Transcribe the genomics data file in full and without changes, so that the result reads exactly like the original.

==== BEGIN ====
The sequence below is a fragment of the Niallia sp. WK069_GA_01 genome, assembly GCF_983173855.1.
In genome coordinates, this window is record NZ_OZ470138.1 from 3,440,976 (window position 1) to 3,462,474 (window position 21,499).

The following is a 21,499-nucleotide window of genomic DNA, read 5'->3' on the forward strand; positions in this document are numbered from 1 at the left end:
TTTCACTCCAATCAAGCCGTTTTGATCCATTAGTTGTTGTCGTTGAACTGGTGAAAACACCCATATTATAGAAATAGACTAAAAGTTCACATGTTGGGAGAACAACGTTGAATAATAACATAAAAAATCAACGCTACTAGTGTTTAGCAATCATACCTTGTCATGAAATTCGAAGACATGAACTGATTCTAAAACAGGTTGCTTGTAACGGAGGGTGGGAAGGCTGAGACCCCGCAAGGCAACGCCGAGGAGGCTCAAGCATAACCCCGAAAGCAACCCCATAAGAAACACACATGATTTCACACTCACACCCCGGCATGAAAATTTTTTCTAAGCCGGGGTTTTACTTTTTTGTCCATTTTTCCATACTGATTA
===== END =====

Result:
The sequence below is a fragment of the Niallia sp. WK069_GA_01 genome, assembly GCF_983173855.1.
In genome coordinates, this window is record NZ_OZ470138.1 from 3,440,976 (window position 1) to 3,462,474 (window position 21,499).

The following is a 21,499-nucleotide window of genomic DNA, read 5'->3' on the forward strand; positions in this document are numbered from 1 at the left end:
TTTCACTCCAATCAAGCCGTTTTGATCCATTAGTTGTTGTCGTTGAACTGGTGAAAACACCCATATTATAGAAATAGACTAAAAGTTCACATGTTGGGAGAACAACGTTGAATAATAACATAAAAAATCAACGCTACTAGTGTTTAGCAATCATACCTTGTCATGAAATTCGAAGACATGAACTGATTCTAAAACAGGTTGCTTGTAACGGAGGGTGGGAAGGCTGAGACCCCGCAAGGCAACGCCGAGGAGGCTCAAGCATAACCCCGAAAGCAACCCCATAAGAAACACACATGATTTCACACTCACACCCCGGCATGAAAATTTTTTCTAAGCCGGGGTTTTACTTTTTTGTCCATTTTTCCATACTGATTA